International writing faculty
Ravi Shankar (Poetry/Creative nonfiction)

Ravi Shankar is Associate Professor and Poet-in-Residence at Central Connecticut State University and the founding editor of the international online journal of the arts, Drunken Boat (www.drunkenboat.com). He has published a book of poems, Instrumentality (Cherry Grove), named a finalist for the 2005 Connecticut Book Awards, and with Reb Livingston, a collaborative chapbook, Wanton Textiles (No Tell Books, 2006). He currently serves on the Advisory Council for the Connecticut Center for the Book, reviews poetry for the Contemporary Poetry Review and along with Tina Chang and Nathalie Handal, he edited Language for a New Century: Contemporary Poetry from Asia, the Middle East & Beyond (W.W Norton & Co.). He is a recipient of a Connecticut Commission on Culture & Tourism (CCT) FY09 fellowship in Poetry, an occasional commentator on NPR and will have two chapbooks of poetry coming out in 2010.

Mentoring style

Ravi Shankar will work closely with students both in terms of closely reading and helping edit the work in question and engaging with the student's larger aesthetic project. Having worked as an editor and a publisher, Shankar will engage in a dialogue with the students on a number of levels, with the eventual goal of polishing the work for publication.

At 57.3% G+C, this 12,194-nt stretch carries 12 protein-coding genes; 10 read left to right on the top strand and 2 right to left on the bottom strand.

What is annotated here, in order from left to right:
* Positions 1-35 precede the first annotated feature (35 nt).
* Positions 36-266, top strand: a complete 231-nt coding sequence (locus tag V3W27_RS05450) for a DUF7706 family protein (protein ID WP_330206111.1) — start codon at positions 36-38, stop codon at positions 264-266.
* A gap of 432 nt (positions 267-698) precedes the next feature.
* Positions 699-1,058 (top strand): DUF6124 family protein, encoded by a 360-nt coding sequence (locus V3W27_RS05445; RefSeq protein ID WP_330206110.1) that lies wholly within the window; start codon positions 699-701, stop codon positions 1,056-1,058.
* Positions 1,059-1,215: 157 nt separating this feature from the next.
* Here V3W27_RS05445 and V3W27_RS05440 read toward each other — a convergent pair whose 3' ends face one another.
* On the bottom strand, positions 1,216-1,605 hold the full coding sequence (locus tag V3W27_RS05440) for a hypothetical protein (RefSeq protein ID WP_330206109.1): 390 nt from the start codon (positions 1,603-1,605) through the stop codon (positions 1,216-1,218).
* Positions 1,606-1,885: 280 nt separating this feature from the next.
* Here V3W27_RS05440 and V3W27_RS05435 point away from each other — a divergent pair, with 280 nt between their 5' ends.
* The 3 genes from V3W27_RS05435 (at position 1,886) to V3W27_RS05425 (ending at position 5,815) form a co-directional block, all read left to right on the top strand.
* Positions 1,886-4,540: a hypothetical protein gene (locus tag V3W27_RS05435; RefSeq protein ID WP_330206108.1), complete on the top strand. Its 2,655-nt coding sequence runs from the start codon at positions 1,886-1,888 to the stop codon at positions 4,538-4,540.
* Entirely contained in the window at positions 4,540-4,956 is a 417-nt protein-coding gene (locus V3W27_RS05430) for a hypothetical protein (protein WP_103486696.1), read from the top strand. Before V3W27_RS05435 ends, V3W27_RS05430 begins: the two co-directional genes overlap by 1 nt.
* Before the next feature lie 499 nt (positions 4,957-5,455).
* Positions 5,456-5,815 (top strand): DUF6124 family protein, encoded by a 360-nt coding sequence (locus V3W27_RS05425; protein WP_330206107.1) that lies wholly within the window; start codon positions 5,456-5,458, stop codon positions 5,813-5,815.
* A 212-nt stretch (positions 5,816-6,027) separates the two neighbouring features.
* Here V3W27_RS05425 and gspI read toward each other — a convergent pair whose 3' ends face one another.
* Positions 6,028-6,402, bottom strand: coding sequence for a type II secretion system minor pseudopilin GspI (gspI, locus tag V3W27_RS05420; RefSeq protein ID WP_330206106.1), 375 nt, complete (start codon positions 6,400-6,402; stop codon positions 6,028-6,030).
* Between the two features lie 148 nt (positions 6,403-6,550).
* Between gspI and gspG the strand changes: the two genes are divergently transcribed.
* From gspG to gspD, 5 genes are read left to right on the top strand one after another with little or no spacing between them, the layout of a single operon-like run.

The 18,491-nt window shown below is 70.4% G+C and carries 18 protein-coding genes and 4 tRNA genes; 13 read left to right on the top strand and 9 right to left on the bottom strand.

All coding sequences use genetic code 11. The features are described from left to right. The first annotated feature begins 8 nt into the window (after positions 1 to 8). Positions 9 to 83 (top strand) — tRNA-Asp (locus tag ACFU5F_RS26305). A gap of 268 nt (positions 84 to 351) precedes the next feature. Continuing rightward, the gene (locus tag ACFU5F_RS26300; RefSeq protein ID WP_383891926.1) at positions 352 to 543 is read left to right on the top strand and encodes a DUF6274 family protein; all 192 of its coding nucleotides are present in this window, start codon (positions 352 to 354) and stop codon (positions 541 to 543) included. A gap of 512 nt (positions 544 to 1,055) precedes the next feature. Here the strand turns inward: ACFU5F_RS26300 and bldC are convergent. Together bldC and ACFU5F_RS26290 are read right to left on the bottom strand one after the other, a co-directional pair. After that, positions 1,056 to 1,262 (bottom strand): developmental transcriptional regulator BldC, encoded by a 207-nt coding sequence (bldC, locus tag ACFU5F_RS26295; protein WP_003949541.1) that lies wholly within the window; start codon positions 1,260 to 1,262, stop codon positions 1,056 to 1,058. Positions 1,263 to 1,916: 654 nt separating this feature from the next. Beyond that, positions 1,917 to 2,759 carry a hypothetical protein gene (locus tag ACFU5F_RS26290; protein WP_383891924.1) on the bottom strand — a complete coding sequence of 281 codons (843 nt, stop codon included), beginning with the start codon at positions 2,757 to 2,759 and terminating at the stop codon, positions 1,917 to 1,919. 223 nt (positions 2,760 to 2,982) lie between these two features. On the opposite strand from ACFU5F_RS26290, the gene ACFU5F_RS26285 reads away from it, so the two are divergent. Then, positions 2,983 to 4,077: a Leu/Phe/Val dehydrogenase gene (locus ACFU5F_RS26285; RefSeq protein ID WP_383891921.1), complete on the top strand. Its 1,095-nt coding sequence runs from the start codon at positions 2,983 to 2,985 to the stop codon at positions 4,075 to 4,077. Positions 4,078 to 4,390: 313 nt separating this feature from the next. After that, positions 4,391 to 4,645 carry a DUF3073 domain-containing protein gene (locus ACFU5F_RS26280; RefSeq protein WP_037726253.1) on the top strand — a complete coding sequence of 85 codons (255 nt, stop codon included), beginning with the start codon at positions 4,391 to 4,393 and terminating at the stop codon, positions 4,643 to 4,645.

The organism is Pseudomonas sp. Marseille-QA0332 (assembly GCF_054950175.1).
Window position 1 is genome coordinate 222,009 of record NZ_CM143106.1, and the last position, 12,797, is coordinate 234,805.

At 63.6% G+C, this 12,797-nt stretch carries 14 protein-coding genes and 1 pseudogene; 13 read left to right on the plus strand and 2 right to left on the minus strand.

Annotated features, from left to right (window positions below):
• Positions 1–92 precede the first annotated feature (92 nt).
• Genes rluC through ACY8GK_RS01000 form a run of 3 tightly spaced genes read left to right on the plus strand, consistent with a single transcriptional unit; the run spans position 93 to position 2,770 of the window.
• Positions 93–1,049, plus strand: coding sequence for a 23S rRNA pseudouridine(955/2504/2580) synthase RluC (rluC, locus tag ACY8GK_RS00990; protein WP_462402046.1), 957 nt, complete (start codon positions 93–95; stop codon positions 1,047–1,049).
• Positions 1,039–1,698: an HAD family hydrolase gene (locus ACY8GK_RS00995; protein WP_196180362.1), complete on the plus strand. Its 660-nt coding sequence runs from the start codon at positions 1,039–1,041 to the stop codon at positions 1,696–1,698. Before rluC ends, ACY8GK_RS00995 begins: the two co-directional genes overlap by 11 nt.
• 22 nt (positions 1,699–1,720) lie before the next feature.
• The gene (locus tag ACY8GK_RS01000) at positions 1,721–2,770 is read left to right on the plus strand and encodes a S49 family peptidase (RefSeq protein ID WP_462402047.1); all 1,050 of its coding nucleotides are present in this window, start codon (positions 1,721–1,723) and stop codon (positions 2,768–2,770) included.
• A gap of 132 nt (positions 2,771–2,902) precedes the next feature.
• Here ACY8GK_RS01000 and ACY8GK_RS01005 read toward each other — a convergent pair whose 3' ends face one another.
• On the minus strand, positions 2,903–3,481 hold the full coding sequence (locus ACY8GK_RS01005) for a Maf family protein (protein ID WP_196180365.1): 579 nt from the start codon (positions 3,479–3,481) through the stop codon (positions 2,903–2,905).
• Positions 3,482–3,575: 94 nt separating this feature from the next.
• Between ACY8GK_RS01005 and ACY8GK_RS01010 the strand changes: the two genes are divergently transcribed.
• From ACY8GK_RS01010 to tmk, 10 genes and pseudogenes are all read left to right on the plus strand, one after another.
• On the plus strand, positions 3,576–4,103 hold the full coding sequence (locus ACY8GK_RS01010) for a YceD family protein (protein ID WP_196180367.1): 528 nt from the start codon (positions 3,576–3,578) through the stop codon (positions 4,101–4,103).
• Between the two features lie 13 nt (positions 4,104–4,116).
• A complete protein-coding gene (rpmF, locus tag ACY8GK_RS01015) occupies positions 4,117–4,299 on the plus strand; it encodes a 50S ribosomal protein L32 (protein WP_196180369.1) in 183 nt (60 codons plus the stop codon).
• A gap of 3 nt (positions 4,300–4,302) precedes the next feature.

Lines from work

From 'Blotched in Transmission' in Instrumentality (Cherry Grove, 2004)

Even the breaths heaving in my chest do not belong to me, These wires of muscles tapping the hand's opposable thumb Upon the spacebar, and the precise machinery of two pupils Taking it in are not mine, though convenient to think so.

From 'Instrumentality' in Instrumentality (Cherry Grove, 2004)

Because before the invention of the pump, there was one less way to understand the human heart.

From 'Contraction' in Instrumentality (Cherry Grove, 2004)

Labored to braid from transparent diction Fiction, quick fix, quixotic fixation.
As the pulse of impulses
Drained through my veins, I tried to live
Twenty lives at once. Now one is plenty.

From 'Misty Blue' in Instrumentality (Cherry Grove, 2004)

Then as if from above Comes Misty Blue, a version Ella Fitzgerald sings. The music, while it lasts, changes everything.

From 'Slips and Atmospherics' Introduction in Language for a New Century (W.W. Norton & Co, 2008)

What I wished to have at my disposal, though I wouldn't have known it then, was a kind of oblique language, full of feints and allusions, glintings and possibilities, something that could move through the air like light, illuminating the unique yet utterly common situation I found myself in: made fun of in America for being too Indian, made fun of in India for being too American, part of and exiled from both places, a misfit who wanted nothing more than to belong.

From 'This House, My Bones' Introduction in Language for a New Century

In some generative ways, having no home means that it is everywhere, a center without circumference

From 'Earth of Drowned Gods' Introduction in Language for a New Century